Mar 9, 2011

The Cure For Alzheimer's -- Stop Complaining and Get Involved

I want you to consider this. When Bill Gates, the founder of Microsoft, had his big idea nobody would give him financing -- money. His idea was just too wild and crazy. No one believed in his vision. They just didn't believe what he was saying. Finally after years of begging for capital, someone stepped in and decided to take a chance. To take the big risk. The type of funding he received was called Venture Funding....
By Bob DeMarco
Alzheimer's Reading Room

Lately, I have been publishing more Alzheimer's research than I had in the past. I am doing this for several reasons.

First, I think it is important for Alzheimer's caregivers and the families of Alzheimer's patients to remain abreast of how the science is progressing. I can help by culling down the information so that it is manageable. In others words, so it can be digested.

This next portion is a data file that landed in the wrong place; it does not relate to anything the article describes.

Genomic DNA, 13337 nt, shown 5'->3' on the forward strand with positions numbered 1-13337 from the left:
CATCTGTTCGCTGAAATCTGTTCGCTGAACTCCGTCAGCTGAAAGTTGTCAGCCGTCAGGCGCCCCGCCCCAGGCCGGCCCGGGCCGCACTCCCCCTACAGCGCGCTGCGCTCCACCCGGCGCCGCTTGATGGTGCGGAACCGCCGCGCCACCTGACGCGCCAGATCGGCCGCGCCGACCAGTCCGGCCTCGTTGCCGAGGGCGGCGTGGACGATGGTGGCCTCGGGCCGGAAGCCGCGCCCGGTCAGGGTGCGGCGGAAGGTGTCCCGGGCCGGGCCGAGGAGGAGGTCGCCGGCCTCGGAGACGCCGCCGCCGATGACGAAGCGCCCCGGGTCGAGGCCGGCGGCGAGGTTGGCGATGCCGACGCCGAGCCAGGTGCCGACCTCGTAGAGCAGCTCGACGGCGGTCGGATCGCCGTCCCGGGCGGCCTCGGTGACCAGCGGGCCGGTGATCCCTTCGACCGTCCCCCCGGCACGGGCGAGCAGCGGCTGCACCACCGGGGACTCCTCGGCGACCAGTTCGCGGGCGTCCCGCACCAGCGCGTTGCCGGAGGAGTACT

Second, I think knowing and understanding that researchers in the U.S., and all over the world, are working very hard to discover alternative paths to an effective treatment and ultimately to a cure for Alzheimer's disease gives many of us a sense of hope.

There is a third important reason. With greater frequency I am seeing and hearing Alzheimer's activists vilify the pharmaceutical companies, the government, the research community, non-profit organizations and just about any individual they can point a finger at. Its a blame game.

While this is sometimes justified, more often then not -- it is not. I am not in agreement with them and I do not share their point of view.

Let's take the pharmaceutical companies first. It seems there is some kind of idea that the pharmaceutical companies don't know what they are doing, or are holding back research into potential Alzheimer's treatments.